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City City Bang Bang, Columns

The orphaned housewife

It seems a bit harsh. It is one thing to think of a housewife as not working, but quite another to lump her along with prostitutes and beggars as a member of the unproductive class, as the Census seems to have done. In some ways, the fact that these three occupations are clubbed together is by itself quite revealing. Now, while it is relatively easy to argue that begging is an unproductive action (something that may not stand up to intense scrutiny in that the beggar trades his misfortune for our guilt, and a transaction that is discretionary and mutually rewarding does take place), why is prostitution described as such? There are many adjectives that crowd prostitution’s door, but lack of productivity should be the least of them. Prostitution takes an immense toll, both physically and emotionally on the service provider who delivers an economically measurable service. The problem is really that prostitution is too productive, and exploits the sex worker in a variety of ways.

The label of unproductiveness seems to a catch-all tag for all those occupations that fall outside our conventional understanding of what constitutes socially legitimate work. Thus begging is really an institutionalised form of idleness and prostitution is entirely illegitimate and hence their inclusion in this category. But even by this logic, considering housewives as part of an unproductive class is difficult to explain. In a purely technical sense, the work that housewives perform has an economic value which becomes clear when a substitute is used. But the intangible worth of a housewife’s contribution is infinitely greater.

The real issue may well lie elsewhere. In some ways, the housewife is today an ideological orphan, having no one to champion her case. In the two weeks since media carried reports about this classification, there has been very little discussion about this staggeringly offensive anomaly. At a time when any little infraction or politically incorrect slip-up becomes a raging controversy, it is interesting that this episode has passed virtually unnoticed. No outraged panel discussions on television, not a peep out of any women’s organisations, no editorials lamenting this oversight.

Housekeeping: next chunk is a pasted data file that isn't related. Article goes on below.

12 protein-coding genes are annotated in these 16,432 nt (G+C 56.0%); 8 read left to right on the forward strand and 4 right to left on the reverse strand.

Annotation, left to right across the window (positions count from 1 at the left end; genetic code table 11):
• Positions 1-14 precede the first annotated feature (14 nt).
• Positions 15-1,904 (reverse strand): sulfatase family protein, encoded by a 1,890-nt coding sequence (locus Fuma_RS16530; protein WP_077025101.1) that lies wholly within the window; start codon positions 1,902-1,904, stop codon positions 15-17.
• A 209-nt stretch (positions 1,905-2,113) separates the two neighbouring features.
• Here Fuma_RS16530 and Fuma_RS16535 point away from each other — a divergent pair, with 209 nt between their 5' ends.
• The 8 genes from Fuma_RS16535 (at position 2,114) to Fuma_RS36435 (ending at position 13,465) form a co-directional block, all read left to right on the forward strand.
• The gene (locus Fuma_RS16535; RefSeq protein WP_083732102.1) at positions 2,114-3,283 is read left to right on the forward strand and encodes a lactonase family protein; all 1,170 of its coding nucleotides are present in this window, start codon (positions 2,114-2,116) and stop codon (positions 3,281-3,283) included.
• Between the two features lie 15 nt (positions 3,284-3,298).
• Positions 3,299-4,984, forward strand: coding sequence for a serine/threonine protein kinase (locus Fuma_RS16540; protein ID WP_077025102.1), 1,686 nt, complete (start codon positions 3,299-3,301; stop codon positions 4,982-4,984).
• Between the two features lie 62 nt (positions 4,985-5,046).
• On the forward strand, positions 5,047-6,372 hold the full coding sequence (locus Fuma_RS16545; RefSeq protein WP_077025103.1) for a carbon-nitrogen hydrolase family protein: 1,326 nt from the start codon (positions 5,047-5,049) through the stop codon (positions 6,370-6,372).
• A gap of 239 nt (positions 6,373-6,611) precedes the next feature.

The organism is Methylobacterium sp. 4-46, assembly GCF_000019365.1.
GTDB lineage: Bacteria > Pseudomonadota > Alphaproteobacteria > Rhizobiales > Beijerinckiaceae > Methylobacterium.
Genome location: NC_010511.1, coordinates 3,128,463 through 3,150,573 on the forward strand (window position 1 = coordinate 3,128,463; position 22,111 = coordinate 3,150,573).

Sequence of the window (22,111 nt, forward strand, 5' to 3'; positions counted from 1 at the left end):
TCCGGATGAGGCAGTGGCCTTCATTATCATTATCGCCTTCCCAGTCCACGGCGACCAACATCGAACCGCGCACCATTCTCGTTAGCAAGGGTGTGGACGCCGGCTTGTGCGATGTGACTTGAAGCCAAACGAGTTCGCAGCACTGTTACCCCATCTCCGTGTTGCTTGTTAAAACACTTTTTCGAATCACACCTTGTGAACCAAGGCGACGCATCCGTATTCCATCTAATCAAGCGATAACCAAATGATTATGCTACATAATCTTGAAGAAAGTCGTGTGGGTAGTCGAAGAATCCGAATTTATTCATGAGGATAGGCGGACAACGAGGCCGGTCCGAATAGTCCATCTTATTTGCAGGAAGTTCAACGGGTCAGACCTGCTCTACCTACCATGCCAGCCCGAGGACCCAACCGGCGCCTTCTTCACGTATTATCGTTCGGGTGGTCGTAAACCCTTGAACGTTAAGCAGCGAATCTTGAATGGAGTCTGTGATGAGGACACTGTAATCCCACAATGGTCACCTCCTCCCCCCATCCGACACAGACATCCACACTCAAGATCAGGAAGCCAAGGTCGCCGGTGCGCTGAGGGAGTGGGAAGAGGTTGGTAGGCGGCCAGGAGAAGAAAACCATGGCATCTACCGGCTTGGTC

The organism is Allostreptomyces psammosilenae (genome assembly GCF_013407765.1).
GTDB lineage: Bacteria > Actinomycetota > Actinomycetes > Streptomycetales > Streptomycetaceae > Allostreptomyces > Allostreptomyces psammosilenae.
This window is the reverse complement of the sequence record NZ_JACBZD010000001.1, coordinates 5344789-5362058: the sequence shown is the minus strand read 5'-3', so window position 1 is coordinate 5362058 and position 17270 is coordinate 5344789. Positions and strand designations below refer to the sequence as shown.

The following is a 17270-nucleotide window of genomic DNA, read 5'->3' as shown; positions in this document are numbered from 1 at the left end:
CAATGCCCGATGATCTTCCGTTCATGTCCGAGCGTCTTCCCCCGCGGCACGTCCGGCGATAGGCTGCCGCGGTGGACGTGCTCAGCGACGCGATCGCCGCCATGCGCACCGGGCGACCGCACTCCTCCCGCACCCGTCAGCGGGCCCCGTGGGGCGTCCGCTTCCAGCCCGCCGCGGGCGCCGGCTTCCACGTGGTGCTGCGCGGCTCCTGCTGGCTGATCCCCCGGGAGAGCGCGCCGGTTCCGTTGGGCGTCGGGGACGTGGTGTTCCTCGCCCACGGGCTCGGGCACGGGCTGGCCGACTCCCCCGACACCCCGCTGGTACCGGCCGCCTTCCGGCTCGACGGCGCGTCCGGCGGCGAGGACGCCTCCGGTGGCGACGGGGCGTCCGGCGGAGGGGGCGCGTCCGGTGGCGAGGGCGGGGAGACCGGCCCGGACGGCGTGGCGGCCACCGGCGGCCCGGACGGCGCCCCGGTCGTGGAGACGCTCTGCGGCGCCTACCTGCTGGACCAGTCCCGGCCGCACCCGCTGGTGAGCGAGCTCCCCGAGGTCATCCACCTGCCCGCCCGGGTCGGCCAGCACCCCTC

In the cultural matrix of the day, the housewife is a formulation that is an inconvenient embarrassment. The idea of a housewife seems to re-inforce stereotypes and undermine the narrative of gender equality. It locates the woman inside the house, and appears to keep her concerns focused narrowly on the immediate world around her and serves to keep her in her socially appointed place. The housewife seems too well adjusted, too comfortable in her unselfconscious acceptance of her role for those who are battling to overturn historical gender prejudices.

Which is why the housewife becomes an ideologically expendable idea. Even in everyday life, a woman is asked if she works or not, quite ignoring the fact that a typical housewife is hardly sitting and filing her nails languidly all through the day. A housewife performs a complex series of tasks that span the functional, emotional and spiritual. She allocates fixed resources efficiently, taking care to cover a variety of needs, both immediate and long term. She is referred to a manager of the home sometimes, but this almost always in jest, quite forgetting that she plays precisely that role in pretty much the same way as managers elsewhere. Apart from which she functions in most households as the emotional centre of the family around whom the very notion of a home is constructed. She is a manager, counsellor, accountant, provider and cheerleader rolled in one. In both form and content what she does is work. And yet, we ask a woman if she works or not. And the politically correct version of the question- do you work outside home, is seldom employed.

The one section that does take the housewife very seriously is the world of commercial entertainment. The success of the soaps has a lot to do with understanding the housewife in the context of her lived reality and giving her the ability to imagine a heightened role within that world. However much critics might bemoan the regressive nature of these depictions, the truth is that they succeed because they speak to the needs of the woman without passing any judgement on her. To these serials, she is not ‘only a housewife’, but a person with a complex and not fully articulated set of yearnings who needs to be communicated with. To be sure, the world these serials depict tends to be by and large steeped in the ways of tradition but there is one important difference. The woman here is at the centre of the universe; she is the heroic figure battling demons and slaying dragons. New questions are asked of her and even if her answers are age old, at least they appear to be hers.

Gender is one of the most fiercely protected sites in today’s modern world and for good reason. The biases are so strong and run so deep that without a constant battle, change would never be allowed. The distaste for the institution of the housewife that exists in the educated and vocal elite is not difficult to understand. But to see the woman in her role as a housewife only as a victim or an embarrassment is to reduce human beings to causes. Women face many difficulties throughout their lives, and being a housewife carries with it, its own set of formidable challenges. Being labelled as unproductive or being lumped with prostitutes and beggars is bad enough. Not raising a voice against that vigorously is inexcusable

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